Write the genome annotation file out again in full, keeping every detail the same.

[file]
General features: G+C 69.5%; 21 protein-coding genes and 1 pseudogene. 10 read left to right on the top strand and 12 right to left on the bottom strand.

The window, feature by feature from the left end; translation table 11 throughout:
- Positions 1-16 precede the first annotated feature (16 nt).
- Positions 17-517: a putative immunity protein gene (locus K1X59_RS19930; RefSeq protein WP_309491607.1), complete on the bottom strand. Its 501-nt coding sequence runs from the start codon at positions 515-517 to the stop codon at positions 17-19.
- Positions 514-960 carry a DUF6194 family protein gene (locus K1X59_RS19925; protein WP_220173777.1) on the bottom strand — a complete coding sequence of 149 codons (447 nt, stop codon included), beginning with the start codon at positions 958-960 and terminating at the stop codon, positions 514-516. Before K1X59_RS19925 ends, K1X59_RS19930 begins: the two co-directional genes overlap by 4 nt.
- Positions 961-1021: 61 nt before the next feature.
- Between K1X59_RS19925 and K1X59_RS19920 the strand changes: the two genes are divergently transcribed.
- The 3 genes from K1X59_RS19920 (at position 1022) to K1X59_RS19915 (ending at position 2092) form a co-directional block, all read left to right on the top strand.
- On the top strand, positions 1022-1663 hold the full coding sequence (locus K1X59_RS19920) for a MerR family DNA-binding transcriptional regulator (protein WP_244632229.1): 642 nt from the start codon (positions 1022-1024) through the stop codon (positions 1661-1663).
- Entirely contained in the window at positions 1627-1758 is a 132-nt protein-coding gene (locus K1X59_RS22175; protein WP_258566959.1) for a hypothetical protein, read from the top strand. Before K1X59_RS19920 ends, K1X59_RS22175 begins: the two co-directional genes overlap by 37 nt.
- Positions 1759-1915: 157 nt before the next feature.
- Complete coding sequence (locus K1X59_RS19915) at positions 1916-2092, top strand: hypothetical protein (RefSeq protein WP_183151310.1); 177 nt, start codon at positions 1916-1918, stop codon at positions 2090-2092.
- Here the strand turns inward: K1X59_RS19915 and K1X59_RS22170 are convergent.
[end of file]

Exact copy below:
General features: G+C 69.5%; 21 protein-coding genes and 1 pseudogene. 10 read left to right on the top strand and 12 right to left on the bottom strand.

The window, feature by feature from the left end; translation table 11 throughout:
- Positions 1-16 precede the first annotated feature (16 nt).
- Positions 17-517: a putative immunity protein gene (locus K1X59_RS19930; RefSeq protein WP_309491607.1), complete on the bottom strand. Its 501-nt coding sequence runs from the start codon at positions 515-517 to the stop codon at positions 17-19.
- Positions 514-960 carry a DUF6194 family protein gene (locus K1X59_RS19925; protein WP_220173777.1) on the bottom strand — a complete coding sequence of 149 codons (447 nt, stop codon included), beginning with the start codon at positions 958-960 and terminating at the stop codon, positions 514-516. Before K1X59_RS19925 ends, K1X59_RS19930 begins: the two co-directional genes overlap by 4 nt.
- Positions 961-1021: 61 nt before the next feature.
- Between K1X59_RS19925 and K1X59_RS19920 the strand changes: the two genes are divergently transcribed.
- The 3 genes from K1X59_RS19920 (at position 1022) to K1X59_RS19915 (ending at position 2092) form a co-directional block, all read left to right on the top strand.
- On the top strand, positions 1022-1663 hold the full coding sequence (locus K1X59_RS19920) for a MerR family DNA-binding transcriptional regulator (protein WP_244632229.1): 642 nt from the start codon (positions 1022-1024) through the stop codon (positions 1661-1663).
- Entirely contained in the window at positions 1627-1758 is a 132-nt protein-coding gene (locus K1X59_RS22175; protein WP_258566959.1) for a hypothetical protein, read from the top strand. Before K1X59_RS19920 ends, K1X59_RS22175 begins: the two co-directional genes overlap by 37 nt.
- Positions 1759-1915: 157 nt before the next feature.
- Complete coding sequence (locus K1X59_RS19915) at positions 1916-2092, top strand: hypothetical protein (RefSeq protein WP_183151310.1); 177 nt, start codon at positions 1916-1918, stop codon at positions 2090-2092.
- Here the strand turns inward: K1X59_RS19915 and K1X59_RS22170 are convergent.